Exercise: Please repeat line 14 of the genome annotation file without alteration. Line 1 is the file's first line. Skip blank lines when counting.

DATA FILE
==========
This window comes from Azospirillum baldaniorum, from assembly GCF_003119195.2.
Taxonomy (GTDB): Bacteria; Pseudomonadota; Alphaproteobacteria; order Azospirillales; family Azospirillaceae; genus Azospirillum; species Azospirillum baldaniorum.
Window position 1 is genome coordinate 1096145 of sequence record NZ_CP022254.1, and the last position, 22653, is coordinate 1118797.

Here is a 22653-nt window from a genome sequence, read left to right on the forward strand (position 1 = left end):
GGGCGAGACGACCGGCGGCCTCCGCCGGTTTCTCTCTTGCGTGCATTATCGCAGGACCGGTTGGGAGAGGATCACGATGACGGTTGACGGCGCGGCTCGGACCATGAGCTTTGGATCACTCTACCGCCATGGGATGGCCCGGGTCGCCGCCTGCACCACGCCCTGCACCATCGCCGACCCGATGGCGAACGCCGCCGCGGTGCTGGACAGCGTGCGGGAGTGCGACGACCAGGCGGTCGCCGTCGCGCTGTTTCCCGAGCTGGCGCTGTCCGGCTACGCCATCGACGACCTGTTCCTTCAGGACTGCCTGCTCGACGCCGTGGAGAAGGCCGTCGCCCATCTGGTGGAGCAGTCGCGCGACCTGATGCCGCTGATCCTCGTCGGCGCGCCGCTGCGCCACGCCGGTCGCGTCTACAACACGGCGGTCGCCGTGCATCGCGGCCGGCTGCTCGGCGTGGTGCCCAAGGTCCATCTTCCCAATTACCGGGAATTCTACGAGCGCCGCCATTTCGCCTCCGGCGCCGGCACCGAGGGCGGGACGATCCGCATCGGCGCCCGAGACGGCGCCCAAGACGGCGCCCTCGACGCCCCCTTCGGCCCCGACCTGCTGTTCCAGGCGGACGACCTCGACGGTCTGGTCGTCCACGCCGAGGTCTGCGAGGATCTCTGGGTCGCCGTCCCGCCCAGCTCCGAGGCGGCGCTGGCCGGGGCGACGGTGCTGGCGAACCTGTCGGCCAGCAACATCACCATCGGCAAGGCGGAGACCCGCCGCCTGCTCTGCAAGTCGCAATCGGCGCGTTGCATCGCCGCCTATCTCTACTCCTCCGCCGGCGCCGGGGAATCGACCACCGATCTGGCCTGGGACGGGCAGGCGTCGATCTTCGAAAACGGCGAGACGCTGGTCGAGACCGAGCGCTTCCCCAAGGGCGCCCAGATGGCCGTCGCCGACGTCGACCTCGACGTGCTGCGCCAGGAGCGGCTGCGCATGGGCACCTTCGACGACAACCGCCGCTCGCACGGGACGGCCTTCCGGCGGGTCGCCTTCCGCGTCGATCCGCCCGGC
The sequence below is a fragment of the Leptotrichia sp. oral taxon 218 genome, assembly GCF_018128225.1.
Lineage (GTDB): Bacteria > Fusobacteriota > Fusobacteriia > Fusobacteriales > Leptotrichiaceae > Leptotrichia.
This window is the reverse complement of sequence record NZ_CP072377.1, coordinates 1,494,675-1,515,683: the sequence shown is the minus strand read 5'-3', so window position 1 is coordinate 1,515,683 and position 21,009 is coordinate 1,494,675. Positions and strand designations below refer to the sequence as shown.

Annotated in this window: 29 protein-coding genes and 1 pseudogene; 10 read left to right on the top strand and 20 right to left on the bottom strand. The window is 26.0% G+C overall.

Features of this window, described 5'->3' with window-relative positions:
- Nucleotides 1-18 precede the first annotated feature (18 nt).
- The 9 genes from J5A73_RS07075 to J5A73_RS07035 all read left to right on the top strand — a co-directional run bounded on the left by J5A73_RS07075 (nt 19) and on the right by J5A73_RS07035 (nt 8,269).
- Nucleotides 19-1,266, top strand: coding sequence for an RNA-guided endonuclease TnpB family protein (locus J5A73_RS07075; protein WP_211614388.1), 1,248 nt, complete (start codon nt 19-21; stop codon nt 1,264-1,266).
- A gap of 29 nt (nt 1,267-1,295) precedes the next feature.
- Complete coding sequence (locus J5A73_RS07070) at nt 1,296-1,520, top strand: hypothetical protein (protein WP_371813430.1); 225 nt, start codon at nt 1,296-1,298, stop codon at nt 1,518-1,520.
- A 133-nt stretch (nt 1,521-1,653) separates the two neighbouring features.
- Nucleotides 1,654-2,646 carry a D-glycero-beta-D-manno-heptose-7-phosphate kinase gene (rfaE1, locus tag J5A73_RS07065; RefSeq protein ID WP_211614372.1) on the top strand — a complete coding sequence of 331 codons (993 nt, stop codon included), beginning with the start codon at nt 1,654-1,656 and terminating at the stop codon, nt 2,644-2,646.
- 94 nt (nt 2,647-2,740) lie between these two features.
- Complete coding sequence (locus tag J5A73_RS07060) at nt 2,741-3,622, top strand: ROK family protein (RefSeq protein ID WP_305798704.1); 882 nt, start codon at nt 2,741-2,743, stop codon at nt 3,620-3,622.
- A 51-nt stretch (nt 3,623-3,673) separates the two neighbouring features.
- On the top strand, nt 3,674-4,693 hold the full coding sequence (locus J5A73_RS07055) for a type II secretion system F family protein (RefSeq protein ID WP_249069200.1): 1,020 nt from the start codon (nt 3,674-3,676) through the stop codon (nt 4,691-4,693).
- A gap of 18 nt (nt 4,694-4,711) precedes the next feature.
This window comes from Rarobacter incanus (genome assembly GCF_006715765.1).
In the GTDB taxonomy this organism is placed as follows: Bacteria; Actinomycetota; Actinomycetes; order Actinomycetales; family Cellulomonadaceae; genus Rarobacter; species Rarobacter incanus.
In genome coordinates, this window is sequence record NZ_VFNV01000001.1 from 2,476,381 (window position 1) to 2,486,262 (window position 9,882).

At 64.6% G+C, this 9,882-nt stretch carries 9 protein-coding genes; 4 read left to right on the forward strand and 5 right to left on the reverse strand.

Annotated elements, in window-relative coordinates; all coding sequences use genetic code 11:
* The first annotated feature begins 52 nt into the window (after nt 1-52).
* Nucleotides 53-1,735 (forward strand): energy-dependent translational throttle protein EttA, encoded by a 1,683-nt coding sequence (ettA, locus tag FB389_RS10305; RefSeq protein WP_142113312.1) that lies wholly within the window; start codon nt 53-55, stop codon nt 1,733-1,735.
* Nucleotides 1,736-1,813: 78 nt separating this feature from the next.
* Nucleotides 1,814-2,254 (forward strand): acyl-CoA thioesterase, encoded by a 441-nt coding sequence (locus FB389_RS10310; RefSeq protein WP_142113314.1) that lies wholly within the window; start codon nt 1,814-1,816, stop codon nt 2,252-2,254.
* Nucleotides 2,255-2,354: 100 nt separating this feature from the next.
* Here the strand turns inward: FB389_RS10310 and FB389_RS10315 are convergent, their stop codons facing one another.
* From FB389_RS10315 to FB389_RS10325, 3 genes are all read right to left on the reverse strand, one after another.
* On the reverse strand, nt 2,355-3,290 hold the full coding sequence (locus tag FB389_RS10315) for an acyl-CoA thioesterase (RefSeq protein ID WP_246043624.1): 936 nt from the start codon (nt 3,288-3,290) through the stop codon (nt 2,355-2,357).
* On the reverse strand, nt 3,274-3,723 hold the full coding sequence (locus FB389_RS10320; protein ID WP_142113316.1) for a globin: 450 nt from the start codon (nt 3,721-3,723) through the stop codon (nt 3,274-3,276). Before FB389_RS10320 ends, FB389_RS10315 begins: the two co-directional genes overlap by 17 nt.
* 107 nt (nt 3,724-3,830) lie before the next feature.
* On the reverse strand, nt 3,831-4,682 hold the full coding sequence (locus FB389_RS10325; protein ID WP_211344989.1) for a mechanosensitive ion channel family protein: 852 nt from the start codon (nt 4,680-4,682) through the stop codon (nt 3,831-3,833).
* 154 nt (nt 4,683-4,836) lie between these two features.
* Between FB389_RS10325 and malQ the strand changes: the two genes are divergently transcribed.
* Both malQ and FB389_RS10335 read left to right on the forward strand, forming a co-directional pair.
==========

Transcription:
- A gap of 29 nt (nt 1,267-1,295) precedes the next feature.